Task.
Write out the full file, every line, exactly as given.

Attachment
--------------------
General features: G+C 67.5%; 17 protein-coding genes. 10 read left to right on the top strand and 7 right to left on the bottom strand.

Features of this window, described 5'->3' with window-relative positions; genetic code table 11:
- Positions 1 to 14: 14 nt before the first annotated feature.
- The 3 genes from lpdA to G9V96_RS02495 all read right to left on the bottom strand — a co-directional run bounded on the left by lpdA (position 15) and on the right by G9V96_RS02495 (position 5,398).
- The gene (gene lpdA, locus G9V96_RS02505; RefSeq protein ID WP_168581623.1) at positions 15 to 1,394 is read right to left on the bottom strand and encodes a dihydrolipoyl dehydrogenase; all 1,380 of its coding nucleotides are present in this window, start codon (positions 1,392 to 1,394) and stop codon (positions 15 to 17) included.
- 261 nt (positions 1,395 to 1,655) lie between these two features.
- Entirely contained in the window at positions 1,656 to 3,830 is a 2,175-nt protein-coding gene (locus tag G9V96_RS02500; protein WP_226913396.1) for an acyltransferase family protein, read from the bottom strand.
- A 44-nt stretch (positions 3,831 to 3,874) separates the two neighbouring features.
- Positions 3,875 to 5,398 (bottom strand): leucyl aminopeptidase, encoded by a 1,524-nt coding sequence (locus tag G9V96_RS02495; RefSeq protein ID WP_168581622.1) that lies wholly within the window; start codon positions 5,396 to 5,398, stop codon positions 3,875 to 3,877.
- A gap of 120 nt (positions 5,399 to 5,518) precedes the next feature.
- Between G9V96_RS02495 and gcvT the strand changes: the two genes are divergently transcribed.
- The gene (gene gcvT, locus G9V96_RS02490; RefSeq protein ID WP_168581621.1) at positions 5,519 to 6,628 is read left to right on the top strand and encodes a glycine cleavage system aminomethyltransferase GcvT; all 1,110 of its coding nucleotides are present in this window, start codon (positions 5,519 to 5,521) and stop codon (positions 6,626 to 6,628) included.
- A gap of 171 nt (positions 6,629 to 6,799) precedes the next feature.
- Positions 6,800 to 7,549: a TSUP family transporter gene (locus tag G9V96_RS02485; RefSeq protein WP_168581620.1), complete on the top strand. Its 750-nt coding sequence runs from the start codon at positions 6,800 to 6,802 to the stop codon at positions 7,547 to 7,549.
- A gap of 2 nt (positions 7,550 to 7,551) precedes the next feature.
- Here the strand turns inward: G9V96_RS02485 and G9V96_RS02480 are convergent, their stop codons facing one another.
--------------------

General features: G+C 67.5%; 17 protein-coding genes. 10 read left to right on the top strand and 7 right to left on the bottom strand.

Features of this window, described 5'->3' with window-relative positions; genetic code table 11:
- Positions 1 to 14: 14 nt before the first annotated feature.
- The 3 genes from lpdA to G9V96_RS02495 all read right to left on the bottom strand — a co-directional run bounded on the left by lpdA (position 15) and on the right by G9V96_RS02495 (position 5,398).
- The gene (gene lpdA, locus G9V96_RS02505; RefSeq protein ID WP_168581623.1) at positions 15 to 1,394 is read right to left on the bottom strand and encodes a dihydrolipoyl dehydrogenase; all 1,380 of its coding nucleotides are present in this window, start codon (positions 1,392 to 1,394) and stop codon (positions 15 to 17) included.
- 261 nt (positions 1,395 to 1,655) lie between these two features.
- Entirely contained in the window at positions 1,656 to 3,830 is a 2,175-nt protein-coding gene (locus tag G9V96_RS02500; protein WP_226913396.1) for an acyltransferase family protein, read from the bottom strand.
- A 44-nt stretch (positions 3,831 to 3,874) separates the two neighbouring features.
- Positions 3,875 to 5,398 (bottom strand): leucyl aminopeptidase, encoded by a 1,524-nt coding sequence (locus tag G9V96_RS02495; RefSeq protein ID WP_168581622.1) that lies wholly within the window; start codon positions 5,396 to 5,398, stop codon positions 3,875 to 3,877.
- A gap of 120 nt (positions 5,399 to 5,518) precedes the next feature.
- Between G9V96_RS02495 and gcvT the strand changes: the two genes are divergently transcribed.
- The gene (gene gcvT, locus G9V96_RS02490; RefSeq protein ID WP_168581621.1) at positions 5,519 to 6,628 is read left to right on the top strand and encodes a glycine cleavage system aminomethyltransferase GcvT; all 1,110 of its coding nucleotides are present in this window, start codon (positions 5,519 to 5,521) and stop codon (positions 6,626 to 6,628) included.
- A gap of 171 nt (positions 6,629 to 6,799) precedes the next feature.
- Positions 6,800 to 7,549: a TSUP family transporter gene (locus tag G9V96_RS02485; RefSeq protein WP_168581620.1), complete on the top strand. Its 750-nt coding sequence runs from the start codon at positions 6,800 to 6,802 to the stop codon at positions 7,547 to 7,549.
- A gap of 2 nt (positions 7,550 to 7,551) precedes the next feature.
- Here the strand turns inward: G9V96_RS02485 and G9V96_RS02480 are convergent, their stop codons facing one another.